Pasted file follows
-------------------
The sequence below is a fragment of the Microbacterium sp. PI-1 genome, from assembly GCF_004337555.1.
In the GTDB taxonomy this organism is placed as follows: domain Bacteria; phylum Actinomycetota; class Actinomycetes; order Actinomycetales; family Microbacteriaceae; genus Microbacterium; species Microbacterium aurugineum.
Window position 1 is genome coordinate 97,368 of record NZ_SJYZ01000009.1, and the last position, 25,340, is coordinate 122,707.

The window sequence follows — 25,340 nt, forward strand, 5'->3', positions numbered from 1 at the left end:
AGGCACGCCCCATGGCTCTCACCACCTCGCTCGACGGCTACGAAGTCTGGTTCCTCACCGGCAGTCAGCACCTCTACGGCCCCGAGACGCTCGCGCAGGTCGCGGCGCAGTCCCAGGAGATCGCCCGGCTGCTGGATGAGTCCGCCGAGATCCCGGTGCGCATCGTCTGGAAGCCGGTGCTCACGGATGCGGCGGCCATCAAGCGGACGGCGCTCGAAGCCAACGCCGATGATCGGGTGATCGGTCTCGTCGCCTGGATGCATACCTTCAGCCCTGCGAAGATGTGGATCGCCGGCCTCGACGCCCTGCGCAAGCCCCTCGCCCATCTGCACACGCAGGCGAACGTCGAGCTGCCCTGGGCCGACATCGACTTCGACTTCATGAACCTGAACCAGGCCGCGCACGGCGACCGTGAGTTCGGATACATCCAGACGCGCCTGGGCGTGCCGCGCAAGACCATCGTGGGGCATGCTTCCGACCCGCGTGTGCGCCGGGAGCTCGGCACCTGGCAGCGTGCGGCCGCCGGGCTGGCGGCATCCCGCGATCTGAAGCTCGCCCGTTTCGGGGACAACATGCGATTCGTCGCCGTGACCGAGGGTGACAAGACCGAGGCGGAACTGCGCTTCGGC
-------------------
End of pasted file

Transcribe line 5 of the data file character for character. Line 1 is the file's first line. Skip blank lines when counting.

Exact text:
AGGCACGCCCCATGGCTCTCACCACCTCGCTCGACGGCTACGAAGTCTGGTTCCTCACCGGCAGTCAGCACCTCTACGGCCCCGAGACGCTCGCGCAGGTCGCGGCGCAGTCCCAGGAGATCGCCCGGCTGCTGGATGAGTCCGCCGAGATCCCGGTGCGCATCGTCTGGAAGCCGGTGCTCACGGATGCGGCGGCCATCAAGCGGACGGCGCTCGAAGCCAACGCCGATGATCGGGTGATCGGTCTCGTCGCCTGGATGCATACCTTCAGCCCTGCGAAGATGTGGATCGCCGGCCTCGACGCCCTGCGCAAGCCCCTCGCCCATCTGCACACGCAGGCGAACGTCGAGCTGCCCTGGGCCGACATCGACTTCGACTTCATGAACCTGAACCAGGCCGCGCACGGCGACCGTGAGTTCGGATACATCCAGACGCGCCTGGGCGTGCCGCGCAAGACCATCGTGGGGCATGCTTCCGACCCGCGTGTGCGCCGGGAGCTCGGCACCTGGCAGCGTGCGGCCGCCGGGCTGGCGGCATCCCGCGATCTGAAGCTCGCCCGTTTCGGGGACAACATGCGATTCGTCGCCGTGACCGAGGGTGACAAGACCGAGGCGGAACTGCGCTTCGGC